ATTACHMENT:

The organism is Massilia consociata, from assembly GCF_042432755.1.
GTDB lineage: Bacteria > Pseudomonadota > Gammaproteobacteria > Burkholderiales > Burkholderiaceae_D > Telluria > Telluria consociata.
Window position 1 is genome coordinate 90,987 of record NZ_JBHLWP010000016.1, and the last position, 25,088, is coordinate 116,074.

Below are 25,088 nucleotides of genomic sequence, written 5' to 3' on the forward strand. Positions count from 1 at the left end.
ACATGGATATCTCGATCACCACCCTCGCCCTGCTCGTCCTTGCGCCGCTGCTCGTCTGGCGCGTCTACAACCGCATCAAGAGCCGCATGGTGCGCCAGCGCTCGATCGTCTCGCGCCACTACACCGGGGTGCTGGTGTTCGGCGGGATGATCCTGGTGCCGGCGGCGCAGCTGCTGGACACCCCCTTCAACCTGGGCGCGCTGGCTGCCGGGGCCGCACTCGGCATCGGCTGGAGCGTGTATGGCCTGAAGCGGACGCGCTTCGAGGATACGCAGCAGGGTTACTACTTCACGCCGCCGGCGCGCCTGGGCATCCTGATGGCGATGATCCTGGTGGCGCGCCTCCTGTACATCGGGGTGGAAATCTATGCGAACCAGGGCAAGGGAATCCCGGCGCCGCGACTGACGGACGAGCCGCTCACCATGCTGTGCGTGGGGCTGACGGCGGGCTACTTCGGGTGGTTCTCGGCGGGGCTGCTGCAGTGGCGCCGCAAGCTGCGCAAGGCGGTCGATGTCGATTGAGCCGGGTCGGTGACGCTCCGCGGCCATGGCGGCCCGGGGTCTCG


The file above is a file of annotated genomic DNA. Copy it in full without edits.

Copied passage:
The organism is Massilia consociata, from assembly GCF_042432755.1.
GTDB lineage: Bacteria > Pseudomonadota > Gammaproteobacteria > Burkholderiales > Burkholderiaceae_D > Telluria > Telluria consociata.
Window position 1 is genome coordinate 90,987 of record NZ_JBHLWP010000016.1, and the last position, 25,088, is coordinate 116,074.

Below are 25,088 nucleotides of genomic sequence, written 5' to 3' on the forward strand. Positions count from 1 at the left end.
ACATGGATATCTCGATCACCACCCTCGCCCTGCTCGTCCTTGCGCCGCTGCTCGTCTGGCGCGTCTACAACCGCATCAAGAGCCGCATGGTGCGCCAGCGCTCGATCGTCTCGCGCCACTACACCGGGGTGCTGGTGTTCGGCGGGATGATCCTGGTGCCGGCGGCGCAGCTGCTGGACACCCCCTTCAACCTGGGCGCGCTGGCTGCCGGGGCCGCACTCGGCATCGGCTGGAGCGTGTATGGCCTGAAGCGGACGCGCTTCGAGGATACGCAGCAGGGTTACTACTTCACGCCGCCGGCGCGCCTGGGCATCCTGATGGCGATGATCCTGGTGGCGCGCCTCCTGTACATCGGGGTGGAAATCTATGCGAACCAGGGCAAGGGAATCCCGGCGCCGCGACTGACGGACGAGCCGCTCACCATGCTGTGCGTGGGGCTGACGGCGGGCTACTTCGGGTGGTTCTCGGCGGGGCTGCTGCAGTGGCGCCGCAAGCTGCGCAAGGCGGTCGATGTCGATTGAGCCGGGTCGGTGACGCTCCGCGGCCATGGCGGCCCGGGGTCTCG